Microsoft has announced a revision to the Support Lifecycle Service Pack Support Policy, to provide customers with additional support options while they migrate to a supported Service Pack.
Under the former policy, when a Service Pack reached the end of support, customers were unable to receive troubleshooting help from Microsoft Customer Service and Support. That meant that customers could no longer receive assisted telephone support or support via web or email. Customers needing assistance were asked to upgrade to a supported service pack before being eligible to receive any assistance.
Effective April 13, 2010, the Service Pack Support Policy provides Microsoft customers with more options and flexibility by offering limited troubleshooting on unsupported service pack versions. The updated Service Pack Support policy enables customers to obtain support as follows:
· Limited troubleshooting during break/fix support incidents will be provided through Microsoft Customer Service and Support; and through Microsoft’s managed support offerings (such as Premier Support).
· There will be no option to engage Microsoft’s product development resources, and technical workarounds may be limited or not possible
· If the support incident requires escalation to development for further guidance, requires a hotfix, or requires a security update, customers will still be asked to upgrade to a supported Service Pack.
There are also a number of key aspects that have not changed in this policy revision:
· Microsoft will publish specific support timelines for a previous Service Pack when the new Service Pack is released.
· When a new Service Pack is released, Microsoft will provide either 12 or 24 months of support for the previous Service Pack, varying according to the product family but remaining consistent within that family.
· When support for a Service Pack ends, Microsoft will no longer provide new security updates, hotfixes or other updates for that Service Pack.
· When support for a product ends, support of the Service Packs for that product will also end. The product’s support lifecycle supersedes the Service Pack support policy.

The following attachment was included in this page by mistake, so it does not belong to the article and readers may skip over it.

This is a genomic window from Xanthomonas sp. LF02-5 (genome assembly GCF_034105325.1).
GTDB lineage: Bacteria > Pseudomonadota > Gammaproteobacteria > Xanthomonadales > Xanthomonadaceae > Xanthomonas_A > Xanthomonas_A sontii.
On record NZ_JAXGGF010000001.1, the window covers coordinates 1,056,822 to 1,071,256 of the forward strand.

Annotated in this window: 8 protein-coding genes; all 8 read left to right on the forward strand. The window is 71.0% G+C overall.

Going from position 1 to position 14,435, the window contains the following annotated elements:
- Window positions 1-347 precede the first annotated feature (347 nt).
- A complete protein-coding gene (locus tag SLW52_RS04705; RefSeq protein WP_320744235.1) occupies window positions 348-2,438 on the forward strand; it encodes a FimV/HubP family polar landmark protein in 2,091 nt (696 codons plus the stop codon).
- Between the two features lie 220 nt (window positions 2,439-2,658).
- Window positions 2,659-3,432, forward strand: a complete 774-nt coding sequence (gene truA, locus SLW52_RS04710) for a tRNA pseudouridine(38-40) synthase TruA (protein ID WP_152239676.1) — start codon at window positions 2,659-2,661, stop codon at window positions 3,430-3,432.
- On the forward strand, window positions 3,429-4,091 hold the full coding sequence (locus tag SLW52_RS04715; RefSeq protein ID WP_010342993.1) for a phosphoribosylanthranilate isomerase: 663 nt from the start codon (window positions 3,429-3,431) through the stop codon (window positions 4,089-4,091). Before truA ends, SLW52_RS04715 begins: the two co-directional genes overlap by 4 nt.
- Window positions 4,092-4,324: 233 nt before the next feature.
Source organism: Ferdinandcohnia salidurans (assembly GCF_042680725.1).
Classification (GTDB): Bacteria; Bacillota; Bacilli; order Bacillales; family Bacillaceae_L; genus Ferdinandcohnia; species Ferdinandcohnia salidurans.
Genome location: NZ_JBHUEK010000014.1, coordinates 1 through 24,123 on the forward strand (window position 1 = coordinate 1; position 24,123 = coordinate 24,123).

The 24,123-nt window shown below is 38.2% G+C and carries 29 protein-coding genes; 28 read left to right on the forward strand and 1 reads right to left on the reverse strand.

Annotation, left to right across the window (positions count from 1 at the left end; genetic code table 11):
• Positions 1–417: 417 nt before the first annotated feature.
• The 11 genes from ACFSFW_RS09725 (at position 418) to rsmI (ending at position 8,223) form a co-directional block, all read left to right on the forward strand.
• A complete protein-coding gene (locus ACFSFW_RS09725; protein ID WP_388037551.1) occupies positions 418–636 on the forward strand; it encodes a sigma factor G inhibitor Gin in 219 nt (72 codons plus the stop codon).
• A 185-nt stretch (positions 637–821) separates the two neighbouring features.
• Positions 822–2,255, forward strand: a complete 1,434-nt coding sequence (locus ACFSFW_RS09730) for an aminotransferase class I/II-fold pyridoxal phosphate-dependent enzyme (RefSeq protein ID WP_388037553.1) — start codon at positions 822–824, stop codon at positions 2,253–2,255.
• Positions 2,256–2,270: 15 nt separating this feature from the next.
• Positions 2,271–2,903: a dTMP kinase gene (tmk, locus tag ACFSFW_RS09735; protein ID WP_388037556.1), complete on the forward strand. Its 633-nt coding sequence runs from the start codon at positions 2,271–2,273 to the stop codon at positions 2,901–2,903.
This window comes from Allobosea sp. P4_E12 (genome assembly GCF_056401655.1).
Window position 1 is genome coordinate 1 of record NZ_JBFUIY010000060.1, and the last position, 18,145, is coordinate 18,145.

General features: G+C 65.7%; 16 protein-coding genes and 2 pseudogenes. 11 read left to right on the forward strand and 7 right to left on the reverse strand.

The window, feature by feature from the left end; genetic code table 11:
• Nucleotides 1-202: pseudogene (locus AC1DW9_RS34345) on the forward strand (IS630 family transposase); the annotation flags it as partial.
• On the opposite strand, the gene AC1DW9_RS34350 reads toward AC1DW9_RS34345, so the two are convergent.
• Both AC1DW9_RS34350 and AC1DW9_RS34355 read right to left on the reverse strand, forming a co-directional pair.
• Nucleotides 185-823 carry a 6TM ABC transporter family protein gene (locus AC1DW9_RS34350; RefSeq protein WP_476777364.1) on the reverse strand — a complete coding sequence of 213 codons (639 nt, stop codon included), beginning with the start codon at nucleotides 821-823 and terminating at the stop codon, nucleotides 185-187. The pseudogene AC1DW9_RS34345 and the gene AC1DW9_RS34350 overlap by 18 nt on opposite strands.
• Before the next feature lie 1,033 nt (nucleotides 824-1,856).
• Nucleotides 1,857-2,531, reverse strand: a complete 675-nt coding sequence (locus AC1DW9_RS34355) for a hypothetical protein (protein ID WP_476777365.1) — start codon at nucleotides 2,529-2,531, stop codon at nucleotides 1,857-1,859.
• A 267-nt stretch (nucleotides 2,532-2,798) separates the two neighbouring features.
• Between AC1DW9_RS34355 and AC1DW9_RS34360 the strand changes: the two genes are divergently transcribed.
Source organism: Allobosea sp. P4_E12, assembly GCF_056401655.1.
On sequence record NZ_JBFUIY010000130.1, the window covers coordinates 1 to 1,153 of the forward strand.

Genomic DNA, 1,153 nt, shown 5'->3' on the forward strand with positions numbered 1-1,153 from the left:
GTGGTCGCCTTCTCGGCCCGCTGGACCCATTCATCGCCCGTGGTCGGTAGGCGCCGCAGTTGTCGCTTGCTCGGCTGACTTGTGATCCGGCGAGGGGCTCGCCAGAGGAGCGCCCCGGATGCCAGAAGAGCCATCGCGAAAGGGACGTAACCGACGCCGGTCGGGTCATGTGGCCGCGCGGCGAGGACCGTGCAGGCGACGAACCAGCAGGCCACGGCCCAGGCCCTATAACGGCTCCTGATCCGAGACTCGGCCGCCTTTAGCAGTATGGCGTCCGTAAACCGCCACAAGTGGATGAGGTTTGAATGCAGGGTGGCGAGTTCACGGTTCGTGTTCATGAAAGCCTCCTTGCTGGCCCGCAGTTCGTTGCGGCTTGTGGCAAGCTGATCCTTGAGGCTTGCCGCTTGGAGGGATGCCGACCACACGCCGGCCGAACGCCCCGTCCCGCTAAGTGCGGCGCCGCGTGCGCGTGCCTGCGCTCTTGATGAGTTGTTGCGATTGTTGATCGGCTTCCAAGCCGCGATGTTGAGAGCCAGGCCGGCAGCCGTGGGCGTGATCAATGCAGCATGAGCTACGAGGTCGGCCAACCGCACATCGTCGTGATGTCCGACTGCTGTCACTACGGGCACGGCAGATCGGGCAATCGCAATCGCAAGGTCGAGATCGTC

This policy revision is designed to offer customers limited diagnostic troubleshooting on break/fix issues while upgrading to a supported service pack – whereas previously this was not possible. Customers are still highly encouraged to complete deployment of a supported Service Pack prior to the expiration of support for the previous Service Pack, to ensure they are on the latest and most secure version of their product. Staying on a supported Service Pack enables customers to have continued access to security updates and the ability to escalate support issues within Microsoft.
For customers who require additional support options when operating with an unsupported Service Pack, we recommend taking out a Custom Support Agreement until the upgrade to a supported Service Pack is complete. Custom Support offers much more than limited troubleshooting – it offers continued access to product development and security hotfixes for an unsupported Service Pack.
For more information on the Microsoft Support Lifecycle Policy, visit http://support.microsoft.com/lifecycle.
You can directly access a list of all Microsoft Support Lifecycle announcements at http://support.microsoft.com/lifecycle/default.aspx?cid=C_28645.
The April 2010 Service Pack Support Policy revision announcement is available at http://support.microsoft.com/gp/newsplifecycle.
The MSL team maintain a blog at http://blogs.technet.com/lifecycle/ and this announcement was discussed at http://blogs.technet.com/lifecycle/archive/2010/04/13/end-of-support-for-windows-vista-rtm-and-recent-service-pack-support-policy-updates.aspx.